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Voters approve public safety levy by huge margin

Tuesday's vote approved by an almost 3-to-1 margin of victory


Washington County public safety services — from jail operations to the only shelter for survivors of domestic violence — have been assured of five more years of support from county property taxes.

Voters approved Measure 34-236 by an almost 3-to-1 margin, according to unofficial returns compiled Tuesday by the county Elections Division.

That’s good news for Sara Wade, executive director of the Domestic Violence Resource Center of Washington County, which operates Monika's House.Washington County Sheriff's Office

“We bring in there the people in the most imminent danger,” Wade said. “The worst-case scenario is that it would close. But we do not have to contemplate that now. We thank the voters for keeping Monika’s House open.”

Given the county’s acute shortage of affordable housing, and that 80 to 90 people are turned away every month after screening, Wade said there is no alternative to the shelter for survivors of domestic violence.

It’s one of the programs funded by Measure 34-236, which maintains a property tax rate of 42 cents per $1,000 of taxable property value for the five years starting July 1, 2016. The rate is unchanged from the current five-year period.

Washington County has had a special levy to support public safety services since 2000.

For the owner of a home with an assessed value of $255,408 — the market value presumably is greater — the levy would cost $107 annually, or about $9 per month.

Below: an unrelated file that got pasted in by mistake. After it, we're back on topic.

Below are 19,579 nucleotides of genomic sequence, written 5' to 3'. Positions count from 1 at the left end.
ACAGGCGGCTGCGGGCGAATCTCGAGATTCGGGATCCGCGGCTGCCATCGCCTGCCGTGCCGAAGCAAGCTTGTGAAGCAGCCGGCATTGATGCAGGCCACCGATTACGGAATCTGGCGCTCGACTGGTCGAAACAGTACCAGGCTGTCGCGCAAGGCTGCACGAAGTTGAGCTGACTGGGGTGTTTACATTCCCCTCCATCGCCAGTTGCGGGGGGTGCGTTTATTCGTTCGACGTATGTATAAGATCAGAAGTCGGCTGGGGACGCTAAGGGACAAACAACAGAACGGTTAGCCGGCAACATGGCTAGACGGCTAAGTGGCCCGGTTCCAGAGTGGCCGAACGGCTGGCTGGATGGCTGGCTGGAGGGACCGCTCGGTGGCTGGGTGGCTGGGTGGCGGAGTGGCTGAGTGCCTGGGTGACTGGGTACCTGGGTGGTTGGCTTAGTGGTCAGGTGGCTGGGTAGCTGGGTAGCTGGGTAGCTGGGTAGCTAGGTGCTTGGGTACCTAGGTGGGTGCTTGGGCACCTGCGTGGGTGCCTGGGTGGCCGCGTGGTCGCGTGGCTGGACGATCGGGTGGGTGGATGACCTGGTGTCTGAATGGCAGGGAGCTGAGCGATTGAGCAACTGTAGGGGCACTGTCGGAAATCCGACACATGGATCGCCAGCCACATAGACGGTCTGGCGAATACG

The levy allows for some growth that is tied to annual increases in the taxable value of property. For most homeowners, that figure is 3 percent.

The current measure provides approximately 17 percent of the dollars spent by public safety agencies.

Among the countywide services supported by the levy, in addition to Monika’s House, are operations of the jail in Hillsboro, prosecution of criminal suspects, parole and probation for offenders, services for juvenile offenders, and specialized teams for crash reconstruction, crisis response and mental health.

Andy Duyck, chairman of the Washington County commissioners, said the margins of victory for both the public safety levy and a library operations levy were impressive.

“What it really says is that these issues people are voting on have become core services to them,” he said Tuesday night.

“We started out with strong support, but you never know what the mood of the public is going to be so this is just great.”

An advocacy committee separate from county government, Citizens for a Safe Community, obtained endorsements from city councils, chambers of commerce and other groups.

“The times that measures failed in the past, we found it was usually because we did not run much of a campaign and did not get our message out,” Duyck said.

Sheriff Pat Garrett and District Attorney Bob Hermann also campaigned for its passage.

At a presentation on Sept. 28 at the Washington County Public Affairs Forum, Garrett said police recognize that their effectiveness relies on their ability to team up with other public safety agencies.

“We know that if we make an arrest, it does no good if there are not sufficient prosecution and parole and probation services in the end,” he said.

Hermann made the same point at the forum.

“We do not recognize city boundaries in prosecution services,” he said. “If a crime occurs, that case comes to my office.”